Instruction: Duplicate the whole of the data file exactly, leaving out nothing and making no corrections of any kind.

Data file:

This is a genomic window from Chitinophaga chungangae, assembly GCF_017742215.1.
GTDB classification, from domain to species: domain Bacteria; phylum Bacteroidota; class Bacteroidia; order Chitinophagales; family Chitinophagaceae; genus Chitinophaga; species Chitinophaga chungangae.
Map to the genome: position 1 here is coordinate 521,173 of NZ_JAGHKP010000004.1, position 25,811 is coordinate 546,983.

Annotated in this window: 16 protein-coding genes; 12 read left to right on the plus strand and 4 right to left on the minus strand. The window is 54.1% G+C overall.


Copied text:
This is a genomic window from Chitinophaga chungangae, assembly GCF_017742215.1.
GTDB classification, from domain to species: domain Bacteria; phylum Bacteroidota; class Bacteroidia; order Chitinophagales; family Chitinophagaceae; genus Chitinophaga; species Chitinophaga chungangae.
Map to the genome: position 1 here is coordinate 521,173 of NZ_JAGHKP010000004.1, position 25,811 is coordinate 546,983.

Annotated in this window: 16 protein-coding genes; 12 read left to right on the plus strand and 4 right to left on the minus strand. The window is 54.1% G+C overall.